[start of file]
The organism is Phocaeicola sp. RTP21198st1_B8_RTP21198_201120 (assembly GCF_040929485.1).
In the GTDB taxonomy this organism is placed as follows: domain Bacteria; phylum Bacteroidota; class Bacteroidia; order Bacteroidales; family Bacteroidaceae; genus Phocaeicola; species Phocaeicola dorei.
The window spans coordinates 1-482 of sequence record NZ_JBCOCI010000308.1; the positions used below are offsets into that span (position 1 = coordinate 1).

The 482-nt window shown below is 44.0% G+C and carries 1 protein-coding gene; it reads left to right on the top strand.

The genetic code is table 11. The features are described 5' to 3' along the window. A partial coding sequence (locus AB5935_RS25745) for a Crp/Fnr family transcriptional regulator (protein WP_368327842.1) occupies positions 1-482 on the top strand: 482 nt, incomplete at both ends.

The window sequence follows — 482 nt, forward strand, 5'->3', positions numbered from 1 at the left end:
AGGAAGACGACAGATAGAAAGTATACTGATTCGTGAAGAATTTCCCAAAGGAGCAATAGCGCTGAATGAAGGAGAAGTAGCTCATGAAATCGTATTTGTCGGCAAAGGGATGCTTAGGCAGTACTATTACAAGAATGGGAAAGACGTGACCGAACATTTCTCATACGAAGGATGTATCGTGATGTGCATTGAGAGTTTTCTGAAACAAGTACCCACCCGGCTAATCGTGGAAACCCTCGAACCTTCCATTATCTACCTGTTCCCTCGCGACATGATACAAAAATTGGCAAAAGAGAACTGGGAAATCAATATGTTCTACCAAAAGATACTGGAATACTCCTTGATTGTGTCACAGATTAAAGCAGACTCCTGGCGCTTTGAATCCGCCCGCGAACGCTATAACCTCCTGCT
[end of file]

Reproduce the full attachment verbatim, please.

The organism is Phocaeicola sp. RTP21198st1_B8_RTP21198_201120 (assembly GCF_040929485.1).
In the GTDB taxonomy this organism is placed as follows: domain Bacteria; phylum Bacteroidota; class Bacteroidia; order Bacteroidales; family Bacteroidaceae; genus Phocaeicola; species Phocaeicola dorei.
The window spans coordinates 1-482 of sequence record NZ_JBCOCI010000308.1; the positions used below are offsets into that span (position 1 = coordinate 1).

The 482-nt window shown below is 44.0% G+C and carries 1 protein-coding gene; it reads left to right on the top strand.

The genetic code is table 11. The features are described 5' to 3' along the window. A partial coding sequence (locus AB5935_RS25745) for a Crp/Fnr family transcriptional regulator (protein WP_368327842.1) occupies positions 1-482 on the top strand: 482 nt, incomplete at both ends.

The window sequence follows — 482 nt, forward strand, 5'->3', positions numbered from 1 at the left end:
AGGAAGACGACAGATAGAAAGTATACTGATTCGTGAAGAATTTCCCAAAGGAGCAATAGCGCTGAATGAAGGAGAAGTAGCTCATGAAATCGTATTTGTCGGCAAAGGGATGCTTAGGCAGTACTATTACAAGAATGGGAAAGACGTGACCGAACATTTCTCATACGAAGGATGTATCGTGATGTGCATTGAGAGTTTTCTGAAACAAGTACCCACCCGGCTAATCGTGGAAACCCTCGAACCTTCCATTATCTACCTGTTCCCTCGCGACATGATACAAAAATTGGCAAAAGAGAACTGGGAAATCAATATGTTCTACCAAAAGATACTGGAATACTCCTTGATTGTGTCACAGATTAAAGCAGACTCCTGGCGCTTTGAATCCGCCCGCGAACGCTATAACCTCCTGCT